Five Financial Autopsies

Supported by Greenhaven Road Capital, finding value off the beaten path.

In his book on market crashes, Scott Nations does an excellent job explaining what happened. While reading I returned to Sanjay Bakshi‘s idea of part of the reason thinking. When cause and effect are hard to untangle, understanding comes from a full picture. Nations does a great job of untangling, separating stories from reasons, politics from populations.

There are patterns to the highlighted crashes. They begin with a catalyst. Nations believes in the Uniquity thesis. In that book, Mark Buchanan looks at how forest fires, earthquakes, and extinctions might relate to economic instances. “In the critical state, the forces of order and chaos battle to an uneasy balance, neither ever fully winning or losing,” Buchanan writes.


Buchanan asks questions like; If a match is dropped on a random square what are the chances of a fire? If one, how severe? The answers depend on the build-up to the critical state, that balance between order and chaos. In Scott Nations’s book, it’s the same thing, down to the catalyst.

“Every modern stock market crash has an external catalyst at its heart. These external catalysts—some are acts of nature, such as 1906’s earthquake; some are geopolitical, as in 1987 and 2010; some are political, as in 2008; and some are criminal, as in 1929—are not sufficient themselves to start a crash, though they are necessary.”

It’s like a bumped domino. Sometimes there’s not enough trees (above) or dominos (here) for things to spiral out of control. Sometimes there are, and that’s usually because, Nations writes, “each collapse has been fueled by a new, poorly understood financial contraption that introduces leverage into a system that is already unstable.”

In the early 1900’s it was the investment trust, in the 1980’s it was the leveraged buy out, in 1929 the Jone’s were jonesing to trade. Leverage made each instance worse.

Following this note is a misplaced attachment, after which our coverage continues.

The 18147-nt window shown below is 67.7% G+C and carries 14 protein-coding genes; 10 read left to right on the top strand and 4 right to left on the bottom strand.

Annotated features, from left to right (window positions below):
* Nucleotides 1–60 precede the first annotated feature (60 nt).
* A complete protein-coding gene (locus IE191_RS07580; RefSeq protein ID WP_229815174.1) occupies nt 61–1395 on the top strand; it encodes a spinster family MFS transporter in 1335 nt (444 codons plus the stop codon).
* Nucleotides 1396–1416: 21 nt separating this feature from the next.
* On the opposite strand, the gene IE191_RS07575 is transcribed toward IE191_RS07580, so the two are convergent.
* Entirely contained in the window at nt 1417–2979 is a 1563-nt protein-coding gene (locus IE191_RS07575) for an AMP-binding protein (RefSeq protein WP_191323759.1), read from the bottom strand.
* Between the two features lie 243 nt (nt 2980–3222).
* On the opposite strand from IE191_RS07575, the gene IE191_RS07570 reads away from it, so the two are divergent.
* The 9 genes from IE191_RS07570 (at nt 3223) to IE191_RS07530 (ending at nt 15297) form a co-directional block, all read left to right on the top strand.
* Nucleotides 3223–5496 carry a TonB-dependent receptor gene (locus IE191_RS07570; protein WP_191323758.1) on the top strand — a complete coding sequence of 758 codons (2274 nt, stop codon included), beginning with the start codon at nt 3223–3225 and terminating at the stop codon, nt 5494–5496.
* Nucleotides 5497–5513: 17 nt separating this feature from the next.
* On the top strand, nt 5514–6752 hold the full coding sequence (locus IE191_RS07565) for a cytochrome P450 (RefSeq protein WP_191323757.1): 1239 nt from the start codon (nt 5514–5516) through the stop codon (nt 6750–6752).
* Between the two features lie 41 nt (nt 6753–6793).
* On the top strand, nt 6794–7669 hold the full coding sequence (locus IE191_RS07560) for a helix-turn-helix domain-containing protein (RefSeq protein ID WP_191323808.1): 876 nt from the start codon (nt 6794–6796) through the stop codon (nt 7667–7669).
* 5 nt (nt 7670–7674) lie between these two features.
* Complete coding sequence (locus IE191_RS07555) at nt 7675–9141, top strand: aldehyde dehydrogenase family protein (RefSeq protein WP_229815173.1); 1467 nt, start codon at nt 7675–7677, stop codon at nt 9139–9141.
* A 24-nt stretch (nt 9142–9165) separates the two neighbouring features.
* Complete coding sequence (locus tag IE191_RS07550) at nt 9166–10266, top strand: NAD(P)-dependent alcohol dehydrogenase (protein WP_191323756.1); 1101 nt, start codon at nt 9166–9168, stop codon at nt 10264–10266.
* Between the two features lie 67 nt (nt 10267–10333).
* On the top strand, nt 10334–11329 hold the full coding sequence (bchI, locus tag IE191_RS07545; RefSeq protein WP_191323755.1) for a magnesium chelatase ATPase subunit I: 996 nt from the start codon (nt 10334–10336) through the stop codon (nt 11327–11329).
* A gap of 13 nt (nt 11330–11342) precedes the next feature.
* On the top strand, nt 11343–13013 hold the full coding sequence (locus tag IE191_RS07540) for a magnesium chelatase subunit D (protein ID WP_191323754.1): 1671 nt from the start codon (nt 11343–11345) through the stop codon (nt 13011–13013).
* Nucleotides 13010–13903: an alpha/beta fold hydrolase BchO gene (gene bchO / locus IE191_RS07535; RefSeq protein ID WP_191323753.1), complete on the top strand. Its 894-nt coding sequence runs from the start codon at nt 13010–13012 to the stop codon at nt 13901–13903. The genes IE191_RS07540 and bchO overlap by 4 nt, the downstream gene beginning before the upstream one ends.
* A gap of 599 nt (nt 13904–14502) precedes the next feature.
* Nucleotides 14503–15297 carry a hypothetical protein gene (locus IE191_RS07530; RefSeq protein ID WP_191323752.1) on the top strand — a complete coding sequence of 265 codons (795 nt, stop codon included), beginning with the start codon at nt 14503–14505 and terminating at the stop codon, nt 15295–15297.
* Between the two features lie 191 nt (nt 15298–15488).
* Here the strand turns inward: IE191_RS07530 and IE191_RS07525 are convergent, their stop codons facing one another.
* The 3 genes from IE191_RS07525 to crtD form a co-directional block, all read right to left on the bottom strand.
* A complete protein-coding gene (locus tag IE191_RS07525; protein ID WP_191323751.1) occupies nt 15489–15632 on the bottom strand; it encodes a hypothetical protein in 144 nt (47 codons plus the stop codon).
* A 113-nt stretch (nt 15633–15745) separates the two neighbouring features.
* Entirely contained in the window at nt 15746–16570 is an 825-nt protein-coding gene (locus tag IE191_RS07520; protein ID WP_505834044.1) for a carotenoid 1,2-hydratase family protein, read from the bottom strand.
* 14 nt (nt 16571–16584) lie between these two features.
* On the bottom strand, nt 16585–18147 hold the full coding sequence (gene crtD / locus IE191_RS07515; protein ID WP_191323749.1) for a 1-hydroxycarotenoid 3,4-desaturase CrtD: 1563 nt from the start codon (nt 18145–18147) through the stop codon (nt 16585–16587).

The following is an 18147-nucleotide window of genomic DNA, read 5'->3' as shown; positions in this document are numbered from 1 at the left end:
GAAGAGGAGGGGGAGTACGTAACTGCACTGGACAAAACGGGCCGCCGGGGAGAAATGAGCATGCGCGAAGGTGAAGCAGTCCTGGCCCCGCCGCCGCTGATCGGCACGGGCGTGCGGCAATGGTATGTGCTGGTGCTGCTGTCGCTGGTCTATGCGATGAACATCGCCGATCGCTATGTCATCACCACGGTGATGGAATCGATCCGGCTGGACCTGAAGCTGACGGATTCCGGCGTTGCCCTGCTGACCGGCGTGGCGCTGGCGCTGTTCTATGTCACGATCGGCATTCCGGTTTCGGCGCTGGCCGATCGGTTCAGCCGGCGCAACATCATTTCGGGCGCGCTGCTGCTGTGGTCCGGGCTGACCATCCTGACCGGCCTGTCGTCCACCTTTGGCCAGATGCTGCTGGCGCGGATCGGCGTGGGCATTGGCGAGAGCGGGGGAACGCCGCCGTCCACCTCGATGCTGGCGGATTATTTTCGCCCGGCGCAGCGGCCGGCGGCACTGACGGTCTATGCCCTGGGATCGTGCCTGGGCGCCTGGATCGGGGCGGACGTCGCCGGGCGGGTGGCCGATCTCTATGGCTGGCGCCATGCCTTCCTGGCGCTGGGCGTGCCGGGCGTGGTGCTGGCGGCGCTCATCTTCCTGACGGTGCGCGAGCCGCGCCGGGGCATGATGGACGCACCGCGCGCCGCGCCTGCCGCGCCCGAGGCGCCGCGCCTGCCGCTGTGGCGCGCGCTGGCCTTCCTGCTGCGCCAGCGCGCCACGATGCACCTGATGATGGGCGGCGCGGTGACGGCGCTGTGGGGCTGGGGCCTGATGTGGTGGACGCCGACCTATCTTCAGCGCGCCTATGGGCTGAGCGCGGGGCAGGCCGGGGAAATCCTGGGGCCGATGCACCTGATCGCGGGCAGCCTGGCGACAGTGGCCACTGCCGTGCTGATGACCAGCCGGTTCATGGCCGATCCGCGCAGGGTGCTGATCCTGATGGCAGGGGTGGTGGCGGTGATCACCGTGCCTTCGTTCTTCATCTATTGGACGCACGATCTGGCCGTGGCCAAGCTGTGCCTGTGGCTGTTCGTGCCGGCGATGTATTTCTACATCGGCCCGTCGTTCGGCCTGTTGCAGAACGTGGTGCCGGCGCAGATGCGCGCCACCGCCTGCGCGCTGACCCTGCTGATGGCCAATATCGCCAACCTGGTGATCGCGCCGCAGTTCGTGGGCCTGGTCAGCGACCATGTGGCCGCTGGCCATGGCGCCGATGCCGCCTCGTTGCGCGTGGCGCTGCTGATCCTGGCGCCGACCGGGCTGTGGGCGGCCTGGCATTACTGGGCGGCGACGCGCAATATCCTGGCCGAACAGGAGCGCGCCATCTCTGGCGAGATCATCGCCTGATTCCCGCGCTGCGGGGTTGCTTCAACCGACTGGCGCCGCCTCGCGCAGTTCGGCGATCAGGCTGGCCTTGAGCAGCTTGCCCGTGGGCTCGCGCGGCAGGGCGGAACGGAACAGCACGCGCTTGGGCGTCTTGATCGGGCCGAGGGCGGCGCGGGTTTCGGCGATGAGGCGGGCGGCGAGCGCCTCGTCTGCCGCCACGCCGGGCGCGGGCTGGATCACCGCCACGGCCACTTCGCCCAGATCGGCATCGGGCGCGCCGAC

“In 1907 it was the trust company, a hedge fund dressed as a savings and loan. In 1929 it was the levered investment trust, a massive stock market wager with little room for error. Portfolio insurance was another of these contraptions, though it would take more than a decade to metastasize”

People back then were so dumb. Right? Wrong. Each idea; trusts, LBOs, insurance, hedges, credit default swaps began as a sound idea.

It’s when those sound ideas are taken to extremes that problems arise. Each innovation makes an assumption about the world. On a small scale, those assumptions are fine. On a large scale, they are not. Often those assumptions were about liquidity. Again and again, in the book, a model worked so long as there were buyers and sellers. But when the shit hits the fan the buyers stood on the tables while the sellers hid under them.

A few leveraged participants don’t make a crash. It’s when everybody gets in that things get messy. That happens too. The Liberty Bonds normalized investing and was part of the reason people became interested in the stock market. The LBO corporate raiders were part of the reason stocks ran up, as people hoped they held an acquisition target. Each additional participant was like another breath into a balloon. The system stretches then snaps.

If this were a recipe what would it look like?

  1. The government creates a condition, making things too easy or hard.
  2. Investors seek new returns.
  3. Innovative products which behave one way in the ‘lab’ another way on the ‘street.’
  4. Initial and then mass adoption, often with leverage at each stage.
  5. A catalyst.

There was one idea I kept thinking of while reading this book: Bitcoin.

Nations’s writes, “Despite their differences, Pickens and Icahn seemed to be reading from a book that no one else understood.” This is what I thought listening to Patrick O’Shaughnessy’s Hashpower Documentary. Not only that, but so many of these factors line up with cryptocurrencies. They’re financial products most people don’t understand. They work in one instance but are untested in the wider world. The masses aren’t in but will they be and will there be leverage? What kind of worldwide catalyst could destroy or inflate them?

The book doesn’t have the answers and each new crisis is different from the last. This book isn’t predictive and doesn’t try to be. But it descriptive, and for that, it’s a worthwhile read.



Please stop punting

Supported by Greenhaven Road Capital, finding value off the beaten path.